For the 34 million people living with HIV, Dec. 1 means more than honoring lives already lost to one of the deadliest pandemics in history. World AIDS Day is about preventing and ultimately eradicating AIDS, and building off the health achievements that are already bringing us closer.
APHA rolled out its newest public health infographic today to amplify a continuing drumbeat around public health’s major contributions to the fight against HIV/AIDS in the U.S.
Dec. 1 is the silver anniversary of World AIDS Day, but another color defines the historic moment. Red ribbons supporting people living with HIV/AIDS will fly proudly Saturday during the 25th annual event, founded by the World Health Organization in an effort to end one of the deadliest pandemics in history.
When it comes to talking about teens and sex, the media oftentimes get a bad rap. However, according to a new study in the January issue of the American Journal of Public Health, the media may be key to promoting safe sex.
A newly approved pill to prevent HIV infection is creating hope for inroads in the global fight against AIDS, though questions about its cost, access and appropriate uses remain.
From Sweden to Zimbabwe, exhibitors from around the world have set up shop at the 19th annual international AIDS conference this week, and APHA is part of the action, too.
Monday’s sessions at the week-long XIX International AIDS Conference brought together policymakers, entertainers, doctors and global ambassadors of public health to champion the theme of this year’s event: “Turning the tide together.”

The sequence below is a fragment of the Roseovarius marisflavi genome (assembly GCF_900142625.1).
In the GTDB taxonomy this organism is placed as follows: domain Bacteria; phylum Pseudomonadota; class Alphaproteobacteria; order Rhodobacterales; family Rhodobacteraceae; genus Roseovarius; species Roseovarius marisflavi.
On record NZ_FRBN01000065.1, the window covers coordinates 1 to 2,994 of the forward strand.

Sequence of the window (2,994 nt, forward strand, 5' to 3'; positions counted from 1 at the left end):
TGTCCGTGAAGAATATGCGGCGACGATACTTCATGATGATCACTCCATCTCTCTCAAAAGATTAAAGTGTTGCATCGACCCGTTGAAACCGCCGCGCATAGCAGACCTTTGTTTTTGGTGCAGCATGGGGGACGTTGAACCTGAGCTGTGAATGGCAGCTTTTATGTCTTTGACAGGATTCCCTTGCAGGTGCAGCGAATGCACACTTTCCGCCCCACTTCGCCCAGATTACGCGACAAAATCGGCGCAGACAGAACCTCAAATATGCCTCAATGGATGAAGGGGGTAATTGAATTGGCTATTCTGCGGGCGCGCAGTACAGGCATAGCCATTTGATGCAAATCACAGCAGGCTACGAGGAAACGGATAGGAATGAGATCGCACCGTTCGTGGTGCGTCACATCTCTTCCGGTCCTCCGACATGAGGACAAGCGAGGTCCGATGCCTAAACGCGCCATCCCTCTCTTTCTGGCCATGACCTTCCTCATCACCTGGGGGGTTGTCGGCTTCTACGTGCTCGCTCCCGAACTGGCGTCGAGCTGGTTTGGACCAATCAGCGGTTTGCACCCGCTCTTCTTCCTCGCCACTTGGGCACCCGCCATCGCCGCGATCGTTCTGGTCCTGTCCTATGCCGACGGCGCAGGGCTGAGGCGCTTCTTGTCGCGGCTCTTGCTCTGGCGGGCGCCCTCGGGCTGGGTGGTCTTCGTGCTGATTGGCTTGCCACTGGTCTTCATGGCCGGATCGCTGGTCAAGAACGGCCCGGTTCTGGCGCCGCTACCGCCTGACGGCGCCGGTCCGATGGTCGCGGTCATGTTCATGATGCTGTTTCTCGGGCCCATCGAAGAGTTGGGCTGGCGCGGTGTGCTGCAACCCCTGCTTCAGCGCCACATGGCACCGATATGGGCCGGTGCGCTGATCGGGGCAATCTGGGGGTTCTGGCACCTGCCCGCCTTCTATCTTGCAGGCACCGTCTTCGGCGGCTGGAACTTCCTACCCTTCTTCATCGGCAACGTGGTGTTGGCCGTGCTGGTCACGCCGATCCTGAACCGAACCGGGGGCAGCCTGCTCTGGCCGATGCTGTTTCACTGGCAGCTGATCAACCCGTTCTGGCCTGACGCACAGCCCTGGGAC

On Monday, APHA representatives ventured to see the AIDS Memorial Quilt on the National Mall, at the AIDS conference in the Washington Convention Center, and at the National Building Museum. More than 48,000 panels honor the 90,000 people that died from HIV, and are showcased at dozens of locations around the city. People can observe...
The U.S. Food and Drug Administration today approved the first drug to reduce the risk of sexual transmission of HIV to people not yet infected.
HIV prevention and treatment allow for healthier lives, thanks to collaborative efforts from medical researchers, government agencies, state and local health departments, and health providers. However, of the 1.2 million people living with HIV in the U.S., one in five don’t know it.
From the marble halls of Congress to the kitchen tables across the country, there has been much talk about women’s health in recent months. And in the city that is home to the U.S. Capitol – and some of the nation’s poorest health outcomes – the same issue took center stage this week.
Through this year's theme, “A Healthier America Begins Today,” National Public Health Week will focus on a holistic approach to focus on disease prevention and wellness. Learn more about how you can be involved in this year’s activities from Kimberly Moore, director of Affiliate Affairs at APHA.